In idle hours, usually over an opened bottle of something north of 14% alcohol, we occasionally find ourselves playing the “what if?” game with wine history and letting our imaginations run wild. What if Europe’s vineyards hadn’t been ravaged by the phylloxera bug in 1863? What if the 1976 Judgment of Paris had broken the other way? What if a young general counsel named Robert M. Parker Jr. had decided to stick with his law books at the Farm Credit Banks of Baltimore?
Here’s another one we’ve been chewing over lately: What if the sun-kissed vineyards of the Cahors region in southwestern France hadn’t been required to run their bottles through Bordeaux’s ports? A little backstory: The dense, voluptuous Malbecs from Cahors, known as “black wine” for their deep, inky color, were for centuries among the most coveted in the world. Roman officers sipped it while regular soldiers drank Burgundy. Pope John XXII declared it the official papal communion wine. English kings and queens toasted with it at their weddings. Russia’s Peter the Great filled cargo hulls with cases full of Cahors Malbec.
But there was a hitch. Cahors lies 130 miles inland from the Atlantic Ocean. To reach the royalty of England and beyond, they had to go through Bordeaux. And the Bordelais, it turned out, were a jealous lot. They managed to secure tax exemptions for themselves, increasing their exports, and in turn imposed heavy fines and levies on their neighbors’ product, putting it out of reach of most and stuffing a cork in Cahors’ status as the favorite drink of the throne.
If not for that geographical and economic anomaly, the mesmerizingly complex 2014 Château du Cèdre Cahors we’re selling today might not be going for the bargain price of $14.99. A butterfly flaps its wings a little differently and you could be dropping the kind of cash needed for a bottle of Latour.
In spite of these historical machinations, Cahors has of late experienced a brilliant renaissance. For that, the vintners outside this small medieval village have the craze surrounding Argentinian Malbec to thank. But while Argentina makes for exuberant, opulent, fruit-bomb expressions of the grape, Cahors — the birthplace of Malbec — offers a different profile, showing classic Gallic finesse: tightly wound and lean, sleek and beautifully honed. No less an authority than Robert Parker predicted this resurgence over a decade ago. In a prescient 2005 Food & Wine article, Parker wrote of Malbec: “by 2015, this long-ignored grape’s place in the pantheon of noble wines will be guaranteed.”
Château du Cèdre, a 66-acre estate that has been planted with vines since back to Gallo-Roman days, is the standard-bearer for the Cahors region. The vigneron, Pascal Verhaeghe, has a mischievous smile and a preternatural touch for the soil. Along with his brother Jean-Marc, Pascal crafts wines that are quite approachable when young, but also age exceptionally well. In the warmest and most western part of the appellation, Verhaeghe’s 66 acres of manicured vineyards are the beneficiary of a unique microclimate, equidistant from the Mediterranean, the Atlantic, and the Pyrenees. Spread across south-facing slopes above the River Lot, plots have generous exposure to the sun, which shines hotter and brighter here than in Bordeaux, ensuring that grapes reach full phenolic maturity early in the season. Vines that are 30 to 45 years old spider deep into soil — 60% clay-limestone, 20% limestone, 20% clay-siliceous — sucking up the minerals that help lend this wine its incredible concentration and complexity. The result? Finely muscled, beautifully focused Malbecs with extraordinary tannins.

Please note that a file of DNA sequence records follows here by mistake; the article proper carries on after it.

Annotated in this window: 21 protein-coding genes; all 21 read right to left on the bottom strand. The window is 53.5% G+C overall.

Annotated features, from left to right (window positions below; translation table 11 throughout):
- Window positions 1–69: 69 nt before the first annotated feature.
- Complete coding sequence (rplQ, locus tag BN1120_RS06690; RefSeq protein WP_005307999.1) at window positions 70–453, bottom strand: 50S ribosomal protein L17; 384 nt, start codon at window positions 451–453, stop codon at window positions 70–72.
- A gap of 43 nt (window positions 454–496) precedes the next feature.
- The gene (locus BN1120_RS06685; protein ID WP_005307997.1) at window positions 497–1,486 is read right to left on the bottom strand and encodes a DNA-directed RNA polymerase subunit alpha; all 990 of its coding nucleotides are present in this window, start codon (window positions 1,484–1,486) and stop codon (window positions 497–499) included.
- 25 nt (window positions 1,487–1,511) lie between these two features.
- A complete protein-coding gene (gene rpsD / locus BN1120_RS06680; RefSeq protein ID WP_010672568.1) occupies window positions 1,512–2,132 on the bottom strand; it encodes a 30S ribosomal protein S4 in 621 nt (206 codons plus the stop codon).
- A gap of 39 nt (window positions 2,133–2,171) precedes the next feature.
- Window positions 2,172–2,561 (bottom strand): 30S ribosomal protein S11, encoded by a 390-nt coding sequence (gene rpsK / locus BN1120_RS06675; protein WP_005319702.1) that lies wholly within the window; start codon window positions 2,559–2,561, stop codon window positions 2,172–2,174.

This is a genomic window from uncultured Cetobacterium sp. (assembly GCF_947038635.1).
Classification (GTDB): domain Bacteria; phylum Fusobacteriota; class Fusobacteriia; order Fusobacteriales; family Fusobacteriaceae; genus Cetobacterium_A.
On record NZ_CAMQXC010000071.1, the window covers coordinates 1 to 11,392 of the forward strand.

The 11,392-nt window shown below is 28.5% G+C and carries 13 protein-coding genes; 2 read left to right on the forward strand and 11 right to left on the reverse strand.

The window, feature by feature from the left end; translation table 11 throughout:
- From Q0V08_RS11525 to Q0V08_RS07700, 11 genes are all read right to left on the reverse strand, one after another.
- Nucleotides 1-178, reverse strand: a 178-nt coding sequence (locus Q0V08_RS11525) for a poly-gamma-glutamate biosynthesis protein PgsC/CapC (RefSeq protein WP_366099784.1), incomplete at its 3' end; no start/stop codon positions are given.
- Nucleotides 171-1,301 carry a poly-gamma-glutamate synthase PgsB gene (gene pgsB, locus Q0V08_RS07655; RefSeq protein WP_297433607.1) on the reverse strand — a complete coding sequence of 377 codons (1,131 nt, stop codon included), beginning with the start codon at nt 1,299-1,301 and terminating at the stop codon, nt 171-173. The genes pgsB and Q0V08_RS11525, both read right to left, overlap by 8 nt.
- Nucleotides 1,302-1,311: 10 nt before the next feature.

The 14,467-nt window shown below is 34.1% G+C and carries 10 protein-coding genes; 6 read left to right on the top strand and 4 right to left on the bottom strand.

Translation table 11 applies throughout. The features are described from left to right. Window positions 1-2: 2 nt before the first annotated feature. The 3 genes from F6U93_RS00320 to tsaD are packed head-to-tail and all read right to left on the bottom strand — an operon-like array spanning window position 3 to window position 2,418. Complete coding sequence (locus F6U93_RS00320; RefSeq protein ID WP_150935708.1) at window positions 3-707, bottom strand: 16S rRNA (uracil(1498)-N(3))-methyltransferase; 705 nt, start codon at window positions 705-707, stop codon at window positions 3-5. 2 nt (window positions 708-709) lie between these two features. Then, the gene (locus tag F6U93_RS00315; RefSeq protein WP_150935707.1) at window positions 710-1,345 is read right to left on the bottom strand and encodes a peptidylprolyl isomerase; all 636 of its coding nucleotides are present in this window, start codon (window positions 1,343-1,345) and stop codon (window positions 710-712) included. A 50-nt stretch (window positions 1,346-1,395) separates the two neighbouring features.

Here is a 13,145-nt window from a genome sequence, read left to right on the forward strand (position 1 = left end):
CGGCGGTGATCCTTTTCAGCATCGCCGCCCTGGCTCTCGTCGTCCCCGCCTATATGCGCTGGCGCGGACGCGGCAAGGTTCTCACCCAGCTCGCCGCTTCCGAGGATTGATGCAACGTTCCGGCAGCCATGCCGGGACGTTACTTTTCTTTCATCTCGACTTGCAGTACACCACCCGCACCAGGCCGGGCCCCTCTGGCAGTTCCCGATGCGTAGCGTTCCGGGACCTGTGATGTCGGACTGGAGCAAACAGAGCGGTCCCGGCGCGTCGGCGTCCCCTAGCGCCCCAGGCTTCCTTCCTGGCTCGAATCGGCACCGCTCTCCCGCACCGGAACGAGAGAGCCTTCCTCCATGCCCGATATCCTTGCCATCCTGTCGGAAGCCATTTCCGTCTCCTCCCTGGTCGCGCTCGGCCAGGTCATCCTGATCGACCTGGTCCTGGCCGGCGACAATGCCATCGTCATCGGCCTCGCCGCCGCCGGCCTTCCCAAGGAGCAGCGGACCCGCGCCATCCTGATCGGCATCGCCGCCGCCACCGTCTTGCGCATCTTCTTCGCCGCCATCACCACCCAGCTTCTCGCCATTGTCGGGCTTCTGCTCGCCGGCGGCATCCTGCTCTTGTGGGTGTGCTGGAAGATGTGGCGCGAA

The 2014 Château du Cèdre Cahors “Cèdre Héritage” is 95% Malbec, 5% Merlot. Purple-black to the rim with aromas of cassis, violet, savory spices, and licorice.The attack is pure, rich, plush, and polished, with a core of velvet-textured blackberry, black cherry, violets, and dried herbs flavors. This is a powerful, elegant, multidimensional Malbec that wildly over-delivers for the price.
90 points from Wine Enthusiast. One of the finest expressions from vineyards once reserved for popes and kings. 600 bottles, only $14.99 from WineAccess today, thanks to the jealousy of the Bordelais.
Mixed review here. Our first bottle was corked. We enjoyed the second but think it needs to be paired with the right food to bring out its best. Its not one of our favorites -- we have a couple more bottles to experiment with food pairings.
Not a great Malbec. Seemed immature out of the bottle, with a bouquet of an unfavorable nature.
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